I just took the Ecological Footprint Quiz, feeling rather confident that I’ve been doing my part to minimize my personal impact on environmental despoliation. But my results weren’t reassuring. My ecological footprint is nine acres, which is much better than the U.S. national average of 24 acres per person, but still twice what the planet could sustain. In short, the quiz tells me, if everyone lived like me, we would need two planets.
I’m not sure I can make any more big changes — I take public transportation when I can, I’ve kept my 10-year-old Honda, which still gets about 35 mpg, I’m vegetarian, I choose locally produced goods whenever possible. I don’t know what else I can do. After several years of effort to “live green,” am I still such a big part of the problem?
Despairing Amateur Green
Maybe we just need two planets. Maybe that’s the point of the ecological footprint quiz: to find out how many planets we need so that NASA can develop an appropriate space program.
For those of you who haven’t taken the quiz, it’s an online survey about living habits. You answer multiple-choice questions, the computer tallies the result and tells you how many planets we would need if everyone lived like you, and then you feel guilty. Redefining Progress and Earth Day Network developed an elaborate calculator that incorporates complex country-based data into your responses, and the components of the calculator make it quite difficult to get a one-planet result (though I did it by cheating). In the United States, environmental impacts indirectly linked to your personal consumption are what put you on the two-planet program. You may drive very little, but because you’re an American, roads are still included in your footprint, as are the impacts of conventional agriculture and the military-industrial complex. The footprint gizmo calculates your impact within the context of your country.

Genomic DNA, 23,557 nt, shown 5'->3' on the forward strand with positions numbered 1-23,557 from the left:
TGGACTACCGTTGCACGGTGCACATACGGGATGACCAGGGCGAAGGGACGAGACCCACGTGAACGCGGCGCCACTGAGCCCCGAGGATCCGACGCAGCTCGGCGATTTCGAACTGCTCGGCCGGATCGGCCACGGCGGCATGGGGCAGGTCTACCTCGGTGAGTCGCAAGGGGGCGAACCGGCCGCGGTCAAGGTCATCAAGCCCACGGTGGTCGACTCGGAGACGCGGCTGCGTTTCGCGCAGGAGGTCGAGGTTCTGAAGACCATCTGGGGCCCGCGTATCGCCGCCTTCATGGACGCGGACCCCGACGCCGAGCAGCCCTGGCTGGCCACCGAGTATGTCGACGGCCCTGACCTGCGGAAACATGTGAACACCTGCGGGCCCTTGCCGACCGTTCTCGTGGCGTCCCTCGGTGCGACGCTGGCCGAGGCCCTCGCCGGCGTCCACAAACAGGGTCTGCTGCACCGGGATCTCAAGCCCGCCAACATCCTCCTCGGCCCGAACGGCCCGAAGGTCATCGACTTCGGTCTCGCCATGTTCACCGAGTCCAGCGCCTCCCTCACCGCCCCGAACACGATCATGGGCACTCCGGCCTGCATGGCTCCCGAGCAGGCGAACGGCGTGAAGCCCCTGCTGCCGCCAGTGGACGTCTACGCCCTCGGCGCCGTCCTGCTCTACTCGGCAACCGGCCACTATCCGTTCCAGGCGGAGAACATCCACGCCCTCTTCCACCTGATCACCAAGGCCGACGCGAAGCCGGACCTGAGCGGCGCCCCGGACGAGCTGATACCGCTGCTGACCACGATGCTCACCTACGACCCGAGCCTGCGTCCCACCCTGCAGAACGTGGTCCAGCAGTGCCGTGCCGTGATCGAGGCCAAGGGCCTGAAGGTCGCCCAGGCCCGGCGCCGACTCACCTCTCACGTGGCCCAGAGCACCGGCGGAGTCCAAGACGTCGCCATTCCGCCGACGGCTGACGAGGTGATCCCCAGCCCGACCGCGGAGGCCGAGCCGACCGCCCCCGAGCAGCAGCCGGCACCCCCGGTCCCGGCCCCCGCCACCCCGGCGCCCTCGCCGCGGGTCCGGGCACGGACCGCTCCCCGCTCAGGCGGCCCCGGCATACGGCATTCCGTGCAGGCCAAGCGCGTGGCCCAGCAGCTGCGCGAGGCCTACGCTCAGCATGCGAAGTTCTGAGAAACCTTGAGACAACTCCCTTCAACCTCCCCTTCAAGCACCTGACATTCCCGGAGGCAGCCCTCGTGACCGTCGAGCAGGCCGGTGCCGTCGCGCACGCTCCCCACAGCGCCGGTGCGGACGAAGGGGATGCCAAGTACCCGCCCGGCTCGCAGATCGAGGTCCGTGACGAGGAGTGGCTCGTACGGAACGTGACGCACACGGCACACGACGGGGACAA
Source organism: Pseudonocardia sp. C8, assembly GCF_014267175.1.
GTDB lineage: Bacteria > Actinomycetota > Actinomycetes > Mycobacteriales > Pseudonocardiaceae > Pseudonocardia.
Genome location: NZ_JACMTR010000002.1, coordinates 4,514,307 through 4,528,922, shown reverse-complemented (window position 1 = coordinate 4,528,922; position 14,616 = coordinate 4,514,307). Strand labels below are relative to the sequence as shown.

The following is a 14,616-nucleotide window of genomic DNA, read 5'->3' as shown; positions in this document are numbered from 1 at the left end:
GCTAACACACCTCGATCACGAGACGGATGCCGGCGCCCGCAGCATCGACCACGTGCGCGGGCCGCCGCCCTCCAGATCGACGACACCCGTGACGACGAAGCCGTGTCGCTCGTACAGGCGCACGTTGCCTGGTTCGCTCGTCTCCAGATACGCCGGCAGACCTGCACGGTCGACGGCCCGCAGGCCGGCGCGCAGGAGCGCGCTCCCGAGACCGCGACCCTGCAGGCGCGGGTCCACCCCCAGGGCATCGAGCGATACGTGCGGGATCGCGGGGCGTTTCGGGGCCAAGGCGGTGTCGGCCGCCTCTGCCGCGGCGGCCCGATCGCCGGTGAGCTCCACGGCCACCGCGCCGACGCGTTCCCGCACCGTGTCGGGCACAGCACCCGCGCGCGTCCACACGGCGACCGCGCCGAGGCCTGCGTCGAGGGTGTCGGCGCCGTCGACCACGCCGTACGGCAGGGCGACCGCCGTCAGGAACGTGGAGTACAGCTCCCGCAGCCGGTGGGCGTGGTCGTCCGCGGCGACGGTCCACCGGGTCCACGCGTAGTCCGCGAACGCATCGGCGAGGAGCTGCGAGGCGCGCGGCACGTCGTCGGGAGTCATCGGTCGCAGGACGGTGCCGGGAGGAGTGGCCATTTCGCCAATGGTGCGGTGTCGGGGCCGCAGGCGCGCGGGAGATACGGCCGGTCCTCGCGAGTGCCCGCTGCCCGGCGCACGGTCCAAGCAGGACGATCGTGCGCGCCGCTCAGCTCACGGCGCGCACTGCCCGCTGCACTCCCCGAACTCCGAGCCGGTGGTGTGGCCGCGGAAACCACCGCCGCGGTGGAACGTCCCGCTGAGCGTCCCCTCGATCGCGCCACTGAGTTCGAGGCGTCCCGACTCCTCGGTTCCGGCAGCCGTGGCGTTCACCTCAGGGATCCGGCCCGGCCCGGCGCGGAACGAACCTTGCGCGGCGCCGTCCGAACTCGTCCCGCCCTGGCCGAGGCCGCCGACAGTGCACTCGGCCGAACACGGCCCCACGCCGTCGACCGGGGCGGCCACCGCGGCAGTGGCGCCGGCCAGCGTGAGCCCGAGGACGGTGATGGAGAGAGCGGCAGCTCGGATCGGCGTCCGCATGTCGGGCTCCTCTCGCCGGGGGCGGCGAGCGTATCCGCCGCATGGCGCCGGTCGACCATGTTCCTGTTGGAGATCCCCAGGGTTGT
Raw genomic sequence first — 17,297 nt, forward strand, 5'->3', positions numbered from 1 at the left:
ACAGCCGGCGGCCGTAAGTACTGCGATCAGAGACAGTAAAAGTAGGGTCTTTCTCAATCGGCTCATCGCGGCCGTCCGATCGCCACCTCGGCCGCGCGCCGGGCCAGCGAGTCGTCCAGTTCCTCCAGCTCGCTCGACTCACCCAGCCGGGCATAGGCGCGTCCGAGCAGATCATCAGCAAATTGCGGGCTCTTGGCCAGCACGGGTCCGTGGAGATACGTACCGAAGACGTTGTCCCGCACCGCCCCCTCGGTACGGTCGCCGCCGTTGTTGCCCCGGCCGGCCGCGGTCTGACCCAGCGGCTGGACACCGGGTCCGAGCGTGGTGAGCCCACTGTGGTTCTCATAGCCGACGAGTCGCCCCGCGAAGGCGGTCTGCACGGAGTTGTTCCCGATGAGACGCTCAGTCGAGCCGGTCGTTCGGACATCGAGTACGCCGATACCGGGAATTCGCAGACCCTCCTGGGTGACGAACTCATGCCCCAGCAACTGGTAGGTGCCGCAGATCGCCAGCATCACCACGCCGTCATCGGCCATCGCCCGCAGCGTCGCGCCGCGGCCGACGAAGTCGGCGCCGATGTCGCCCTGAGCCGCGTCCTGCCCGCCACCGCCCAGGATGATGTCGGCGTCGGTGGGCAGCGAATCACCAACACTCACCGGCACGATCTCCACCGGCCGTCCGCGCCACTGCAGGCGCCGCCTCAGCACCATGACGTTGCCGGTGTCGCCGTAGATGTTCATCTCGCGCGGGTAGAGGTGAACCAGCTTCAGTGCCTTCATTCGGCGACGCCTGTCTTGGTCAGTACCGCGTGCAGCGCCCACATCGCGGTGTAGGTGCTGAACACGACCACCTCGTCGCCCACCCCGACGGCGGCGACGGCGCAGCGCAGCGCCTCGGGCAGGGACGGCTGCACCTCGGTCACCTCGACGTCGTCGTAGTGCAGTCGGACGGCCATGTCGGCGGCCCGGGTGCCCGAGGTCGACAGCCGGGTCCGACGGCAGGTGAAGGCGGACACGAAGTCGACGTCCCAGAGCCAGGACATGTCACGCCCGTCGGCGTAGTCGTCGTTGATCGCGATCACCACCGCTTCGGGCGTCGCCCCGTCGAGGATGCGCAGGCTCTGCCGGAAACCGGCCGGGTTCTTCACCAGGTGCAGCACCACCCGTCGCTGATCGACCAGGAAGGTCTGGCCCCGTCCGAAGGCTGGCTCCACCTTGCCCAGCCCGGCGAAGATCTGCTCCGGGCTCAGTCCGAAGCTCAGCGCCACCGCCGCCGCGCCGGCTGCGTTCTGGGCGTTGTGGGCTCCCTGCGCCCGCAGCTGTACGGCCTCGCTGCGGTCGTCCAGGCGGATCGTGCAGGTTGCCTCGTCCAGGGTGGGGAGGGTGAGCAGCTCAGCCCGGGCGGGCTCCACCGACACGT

Leaving you feeling hopeless is not the intent of the exercise. Instead you’re meant to be motivated to change your life and your community. Messages from environmental organizations can be confusing, and the Footprint Quiz may be guilty on this score.
We tend to focus on the impact of individual consumption habits on resource degradation and environmental destruction. Folks who heed this message may gradually become obsessed with their own actions as the crux of good and evil. Projects like the Footprint Calculator can encourage this mindset. While looking inward to examine our car mileage and food choices is, in aggregate, a powerful tool for harm reduction, it’s not the only thing that eco-conscious people can do to make a difference — and it’s also not the most important thing. An individual decision to drive less is vital, and it’s true that if all Americans reduced yearly mileage the world would be a better place. But simply opting out of driving yourself does not make for an improved mass-transit system or more walkable communities — for this we must become advocates.
The human population as a whole has outstripped the planet’s capacity by about 35 percent, according to Redefining Progress’s calculations. But until we find another planet, we’re stuck here, forced to work together. Instead of feeling guilty about your individual impact on the earth, band together with other concerned folks to fight for broader societal changes — a more sustainable system of agriculture, stronger open-space protections, real corporate responsibility, better environmental laws.
To finally answer your question, we are all part of the problem, but we are also the solution.